by Vivian Belik
It’s a scene that’s all too familiar to most Yukoners: it’s the middle of a cold, dark winter and suddenly you’re plunged into a blackout.
A few hours without heat or light is enough to remind most people how reliant we are on the lakes and streams that feed the Yukon River to provide a steady flow of hydroelectricity. The roiling waters of this river can generate up to 40 megawatts of energy as it moves through the Whitehorse dam. That’s enough energy to power one million 40-watt light bulbs.
So what happens if this stream of water becomes affected by climate change? That’s what the Yukon Research Centre and Yukon Energy have set out to find.
They’ve installed two monitoring stations in the Fantail River basin – the headwaters of the Yukon River – close to Atlin, BC. The stations will record information about meteorological conditions such as air temperature, precipitation and solar radiation, along with the amount of snow accumulated in the region.
There’s very little data that currently exists about this area, says Jeffrey Kavanaugh, a University of Alberta earth and atmosphere scientist who is working on the project. “One concern with changing climate is the amount of snowfall, and the timing and melt of the snowfall will change, so that means the throughput of water into the Yukon River might change as well,” he says.
Over the last few decades, the Atlin area has been experiencing warming of 0.2 to 0.3 degrees Celsius per decade. That warming means more rain and less snow, and the timing of the snowmelt is changing as well. But because there is very little data to compare what is happening today to what happened in the past, it’s difficult to estimate how this warming trend will affect Yukon River water flow in the future.
“There’s a gap in the records,” says Kavanaugh. “It’s a pretty big unknown, which is concerning if you’re basing a lot of power generation on water that comes from this region.” Particularly if you consider that the Whitehorse dam represents 58 per cent of the total amount of energy Yukoners use throughout the year.
But climate change could actually turn out to be a boon for power generation in the territory. Changes to weather patterns could mean more precipitation for the Yukon, says Kavanaugh. Warmer temperatures cause increased evaporation from the ocean, bringing more rain and snowfall into the interior. And more rain and snowfall means more runoff in the spring to feed hydro dams.
The two monitoring stations will track changes in the weather in the medium term as well as capturing long-term climate changes. The equipment will be able to tease out oscillations in the weather from events like the El Nino and La Nina cycles, weather patterns that cause multi-year changes in temperature and precipitation patterns.
Such information allows researchers to more accurately monitor variations in weather that are a result of climate change. It also gives them the opportunity to track changes in nearby glaciers.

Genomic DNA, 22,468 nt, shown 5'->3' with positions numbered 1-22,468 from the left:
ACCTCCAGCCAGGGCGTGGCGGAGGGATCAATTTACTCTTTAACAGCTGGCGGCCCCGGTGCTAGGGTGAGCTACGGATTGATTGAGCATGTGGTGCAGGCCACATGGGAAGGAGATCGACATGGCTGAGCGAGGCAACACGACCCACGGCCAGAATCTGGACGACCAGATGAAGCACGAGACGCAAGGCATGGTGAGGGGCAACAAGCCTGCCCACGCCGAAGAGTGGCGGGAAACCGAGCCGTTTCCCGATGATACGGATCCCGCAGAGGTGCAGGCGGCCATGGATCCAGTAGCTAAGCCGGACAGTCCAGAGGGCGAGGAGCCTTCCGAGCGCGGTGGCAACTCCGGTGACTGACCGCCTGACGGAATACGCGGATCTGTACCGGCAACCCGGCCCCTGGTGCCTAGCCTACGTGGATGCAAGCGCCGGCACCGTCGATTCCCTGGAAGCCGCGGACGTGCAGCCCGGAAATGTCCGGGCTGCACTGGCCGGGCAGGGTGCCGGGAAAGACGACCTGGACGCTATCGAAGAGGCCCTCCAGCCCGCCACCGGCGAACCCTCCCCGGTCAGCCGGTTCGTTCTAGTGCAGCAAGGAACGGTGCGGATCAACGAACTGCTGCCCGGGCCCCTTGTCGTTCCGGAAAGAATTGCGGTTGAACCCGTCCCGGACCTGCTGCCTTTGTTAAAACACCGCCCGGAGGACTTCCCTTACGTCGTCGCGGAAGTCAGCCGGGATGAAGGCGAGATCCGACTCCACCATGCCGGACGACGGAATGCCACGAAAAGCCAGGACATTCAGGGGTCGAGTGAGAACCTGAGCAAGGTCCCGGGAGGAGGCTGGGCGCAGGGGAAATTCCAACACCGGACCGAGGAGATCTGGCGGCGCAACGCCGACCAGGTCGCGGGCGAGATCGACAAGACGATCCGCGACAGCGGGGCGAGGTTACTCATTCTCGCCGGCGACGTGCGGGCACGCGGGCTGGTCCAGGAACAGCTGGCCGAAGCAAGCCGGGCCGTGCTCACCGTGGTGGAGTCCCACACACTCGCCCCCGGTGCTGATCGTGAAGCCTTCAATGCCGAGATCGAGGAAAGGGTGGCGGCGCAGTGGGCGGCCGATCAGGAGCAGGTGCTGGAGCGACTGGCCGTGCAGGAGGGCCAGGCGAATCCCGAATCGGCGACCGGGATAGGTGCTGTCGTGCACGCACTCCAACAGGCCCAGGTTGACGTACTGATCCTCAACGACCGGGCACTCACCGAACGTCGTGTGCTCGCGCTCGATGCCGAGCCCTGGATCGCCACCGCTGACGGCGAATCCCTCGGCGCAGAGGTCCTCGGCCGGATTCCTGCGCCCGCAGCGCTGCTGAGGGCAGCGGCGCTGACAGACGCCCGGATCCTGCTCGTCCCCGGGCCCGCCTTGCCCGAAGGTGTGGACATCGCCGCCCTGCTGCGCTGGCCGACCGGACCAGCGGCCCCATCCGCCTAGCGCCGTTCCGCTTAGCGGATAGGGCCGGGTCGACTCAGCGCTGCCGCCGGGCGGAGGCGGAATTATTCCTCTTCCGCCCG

Last summer, hikers who passed through the Sloko Inlet trail near Atlin discovered that a normally fast-flowing riverway had been turned into a muddy field strewn with house-sized icebergs.
The area is normally fed by water from the Llewellyn Glacier, which has been retreating for the last 60 years, and the Juneau Icefield. Llewellyn Glacier has now retreated as much as eight kilometres, and when that happens water starts flowing in different directions. The shift in the flow of glacial meltwater last year meant that areas that were normally wet became dry while drier areas became flooded with water.
“The glaciers retreating is a response to long-term climate changes,” says Kavanaugh. “Most glaciers in the northern hemisphere are retreating – about 95 per cent of them.”
A study commissioned last year by Yukon Energy discovered that glaciers contribute up to 23 per cent of the total annual flow volume of the upper Yukon River (snowfall makes up 44 per cent and rain contributes the remaining 33 per cent). The Llewellyn Glacier makes up a dominant portion of the flow that comes from the region’s glaciers.
But Yukoners shouldn’t worry that a retreating glacier will mean a reduction in hydroelectricity, says Kavanaugh. “These are important reservoirs of water, but they’ll likely remain important reservoirs for some time. They’re not disappearing all that rapidly,” he says.
“Down the road that resource will change and we’ll see a few per cent decrease in that flow. But it will remain a resource for quite some time.” As the Llewellyn Glacier retreats, it will continue to provide water to the region for decades and probably even centuries, Kavanaugh adds.
The second stage of the project will add three more monitoring stations, two at different elevations near the Llewellyn Glacier and the other near the Wheaton Glacier just south of Whitehorse. The idea is to the keep the weather stations in place as long as possible, says Kavanaugh.
“The longer we can let them stay, the more valuable the record becomes because the local impact of these multi-year, decadal changes can really only be clarified with long-term monitoring.”
This column is co-ordinated by the Yukon Research Centre at Yukon College with major financial support from Environment Yukon and Yukon College. The articles are archived at www.taiga.net/yourYukon.